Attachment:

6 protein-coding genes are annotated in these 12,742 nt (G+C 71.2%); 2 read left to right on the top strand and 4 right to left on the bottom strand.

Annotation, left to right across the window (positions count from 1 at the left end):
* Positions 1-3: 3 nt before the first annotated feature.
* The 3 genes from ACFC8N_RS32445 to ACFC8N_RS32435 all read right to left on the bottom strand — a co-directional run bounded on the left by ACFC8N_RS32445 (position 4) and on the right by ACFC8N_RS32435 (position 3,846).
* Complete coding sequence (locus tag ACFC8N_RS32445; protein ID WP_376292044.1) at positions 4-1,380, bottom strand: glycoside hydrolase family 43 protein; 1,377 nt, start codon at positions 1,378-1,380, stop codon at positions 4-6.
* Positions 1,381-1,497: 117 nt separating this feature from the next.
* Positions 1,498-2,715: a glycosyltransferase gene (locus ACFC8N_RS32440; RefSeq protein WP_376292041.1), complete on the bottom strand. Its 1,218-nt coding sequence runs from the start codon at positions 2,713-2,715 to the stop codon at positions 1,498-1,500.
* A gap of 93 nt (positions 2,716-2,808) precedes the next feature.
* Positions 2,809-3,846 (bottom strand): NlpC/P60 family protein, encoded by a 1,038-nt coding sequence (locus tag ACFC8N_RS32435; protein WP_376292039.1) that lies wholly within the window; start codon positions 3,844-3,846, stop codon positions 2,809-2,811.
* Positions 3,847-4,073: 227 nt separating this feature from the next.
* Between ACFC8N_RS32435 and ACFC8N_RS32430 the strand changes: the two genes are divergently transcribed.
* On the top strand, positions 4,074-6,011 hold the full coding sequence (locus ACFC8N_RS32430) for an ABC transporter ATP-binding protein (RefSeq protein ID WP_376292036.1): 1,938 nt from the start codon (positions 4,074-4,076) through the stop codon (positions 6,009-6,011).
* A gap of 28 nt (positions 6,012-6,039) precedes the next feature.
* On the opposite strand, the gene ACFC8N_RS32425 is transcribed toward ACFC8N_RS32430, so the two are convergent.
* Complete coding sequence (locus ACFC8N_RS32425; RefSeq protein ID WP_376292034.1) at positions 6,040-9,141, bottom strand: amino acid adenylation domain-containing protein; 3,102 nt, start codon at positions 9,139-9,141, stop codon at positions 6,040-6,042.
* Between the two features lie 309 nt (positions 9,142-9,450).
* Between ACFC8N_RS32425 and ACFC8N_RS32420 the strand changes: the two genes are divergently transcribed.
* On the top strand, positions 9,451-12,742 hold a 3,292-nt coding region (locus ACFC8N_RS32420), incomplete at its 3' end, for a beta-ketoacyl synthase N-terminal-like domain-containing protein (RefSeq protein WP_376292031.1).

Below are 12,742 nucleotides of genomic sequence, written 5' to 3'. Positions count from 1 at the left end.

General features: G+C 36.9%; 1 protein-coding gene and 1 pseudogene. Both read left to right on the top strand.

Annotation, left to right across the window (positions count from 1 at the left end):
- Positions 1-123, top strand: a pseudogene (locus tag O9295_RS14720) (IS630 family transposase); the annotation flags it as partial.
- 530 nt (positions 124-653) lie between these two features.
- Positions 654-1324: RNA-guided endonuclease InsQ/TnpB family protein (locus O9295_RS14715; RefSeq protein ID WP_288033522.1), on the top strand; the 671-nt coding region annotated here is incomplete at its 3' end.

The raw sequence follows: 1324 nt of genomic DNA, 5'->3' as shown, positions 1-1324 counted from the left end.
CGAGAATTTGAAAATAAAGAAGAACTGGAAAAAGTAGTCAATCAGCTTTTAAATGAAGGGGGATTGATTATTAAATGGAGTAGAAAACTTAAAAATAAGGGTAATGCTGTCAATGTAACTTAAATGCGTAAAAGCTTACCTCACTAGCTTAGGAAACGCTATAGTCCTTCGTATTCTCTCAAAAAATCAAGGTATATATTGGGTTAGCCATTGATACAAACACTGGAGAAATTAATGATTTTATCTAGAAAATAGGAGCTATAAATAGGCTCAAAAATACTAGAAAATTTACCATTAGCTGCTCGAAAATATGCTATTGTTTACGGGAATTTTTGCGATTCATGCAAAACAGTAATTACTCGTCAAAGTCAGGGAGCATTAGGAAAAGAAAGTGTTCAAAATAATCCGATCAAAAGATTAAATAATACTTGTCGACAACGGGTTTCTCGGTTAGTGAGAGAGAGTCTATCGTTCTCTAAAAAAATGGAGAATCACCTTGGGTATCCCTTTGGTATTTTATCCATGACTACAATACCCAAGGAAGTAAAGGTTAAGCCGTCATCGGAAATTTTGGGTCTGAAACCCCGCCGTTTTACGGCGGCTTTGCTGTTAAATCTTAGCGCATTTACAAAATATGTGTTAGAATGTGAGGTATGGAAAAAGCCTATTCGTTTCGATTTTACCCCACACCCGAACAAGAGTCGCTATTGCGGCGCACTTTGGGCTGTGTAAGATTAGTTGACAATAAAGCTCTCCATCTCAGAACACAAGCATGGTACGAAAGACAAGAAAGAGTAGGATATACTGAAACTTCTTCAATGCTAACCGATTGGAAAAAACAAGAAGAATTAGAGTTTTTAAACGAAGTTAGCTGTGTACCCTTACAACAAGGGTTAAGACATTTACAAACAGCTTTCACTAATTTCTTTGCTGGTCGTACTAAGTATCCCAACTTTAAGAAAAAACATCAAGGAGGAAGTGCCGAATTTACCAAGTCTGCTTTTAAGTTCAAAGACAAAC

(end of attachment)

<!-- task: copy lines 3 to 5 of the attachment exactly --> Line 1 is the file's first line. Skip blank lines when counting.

* Positions 1-3: 3 nt before the first annotated feature.
* The 3 genes from ACFC8N_RS32445 to ACFC8N_RS32435 all read right to left on the bottom strand — a co-directional run bounded on the left by ACFC8N_RS32445 (position 4) and on the right by ACFC8N_RS32435 (position 3,846).
* Complete coding sequence (locus tag ACFC8N_RS32445; protein ID WP_376292044.1) at positions 4-1,380, bottom strand: glycoside hydrolase family 43 protein; 1,377 nt, start codon at positions 1,378-1,380, stop codon at positions 4-6.